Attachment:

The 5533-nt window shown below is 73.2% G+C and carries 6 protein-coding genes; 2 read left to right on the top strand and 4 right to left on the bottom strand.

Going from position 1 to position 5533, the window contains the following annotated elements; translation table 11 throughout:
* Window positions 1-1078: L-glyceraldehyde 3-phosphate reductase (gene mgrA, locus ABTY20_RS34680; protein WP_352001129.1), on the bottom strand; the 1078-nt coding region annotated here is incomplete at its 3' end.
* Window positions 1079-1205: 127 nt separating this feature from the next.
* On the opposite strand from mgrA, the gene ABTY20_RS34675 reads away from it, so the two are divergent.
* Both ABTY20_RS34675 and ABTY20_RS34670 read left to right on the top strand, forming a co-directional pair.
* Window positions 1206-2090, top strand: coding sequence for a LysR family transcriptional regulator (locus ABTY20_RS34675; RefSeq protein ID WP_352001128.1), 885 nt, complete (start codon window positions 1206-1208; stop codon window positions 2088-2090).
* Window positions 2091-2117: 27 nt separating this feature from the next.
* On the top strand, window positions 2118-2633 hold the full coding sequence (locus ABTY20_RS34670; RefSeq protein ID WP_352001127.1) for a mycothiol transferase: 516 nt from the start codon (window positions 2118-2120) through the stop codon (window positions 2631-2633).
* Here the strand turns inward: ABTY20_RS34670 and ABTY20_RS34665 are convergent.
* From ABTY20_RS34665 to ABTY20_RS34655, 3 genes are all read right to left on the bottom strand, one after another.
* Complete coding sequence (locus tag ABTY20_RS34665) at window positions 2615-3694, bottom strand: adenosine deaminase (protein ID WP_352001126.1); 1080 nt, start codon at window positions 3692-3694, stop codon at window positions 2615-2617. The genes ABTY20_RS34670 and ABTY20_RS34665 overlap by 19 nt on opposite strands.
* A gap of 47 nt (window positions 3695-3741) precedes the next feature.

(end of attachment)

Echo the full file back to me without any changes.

The 5533-nt window shown below is 73.2% G+C and carries 6 protein-coding genes; 2 read left to right on the top strand and 4 right to left on the bottom strand.

Going from position 1 to position 5533, the window contains the following annotated elements; translation table 11 throughout:
* Window positions 1-1078: L-glyceraldehyde 3-phosphate reductase (gene mgrA, locus ABTY20_RS34680; protein WP_352001129.1), on the bottom strand; the 1078-nt coding region annotated here is incomplete at its 3' end.
* Window positions 1079-1205: 127 nt separating this feature from the next.
* On the opposite strand from mgrA, the gene ABTY20_RS34675 reads away from it, so the two are divergent.
* Both ABTY20_RS34675 and ABTY20_RS34670 read left to right on the top strand, forming a co-directional pair.
* Window positions 1206-2090, top strand: coding sequence for a LysR family transcriptional regulator (locus ABTY20_RS34675; RefSeq protein ID WP_352001128.1), 885 nt, complete (start codon window positions 1206-1208; stop codon window positions 2088-2090).
* Window positions 2091-2117: 27 nt separating this feature from the next.
* On the top strand, window positions 2118-2633 hold the full coding sequence (locus ABTY20_RS34670; RefSeq protein ID WP_352001127.1) for a mycothiol transferase: 516 nt from the start codon (window positions 2118-2120) through the stop codon (window positions 2631-2633).
* Here the strand turns inward: ABTY20_RS34670 and ABTY20_RS34665 are convergent.
* From ABTY20_RS34665 to ABTY20_RS34655, 3 genes are all read right to left on the bottom strand, one after another.
* Complete coding sequence (locus tag ABTY20_RS34665) at window positions 2615-3694, bottom strand: adenosine deaminase (protein ID WP_352001126.1); 1080 nt, start codon at window positions 3692-3694, stop codon at window positions 2615-2617. The genes ABTY20_RS34670 and ABTY20_RS34665 overlap by 19 nt on opposite strands.
* A gap of 47 nt (window positions 3695-3741) precedes the next feature.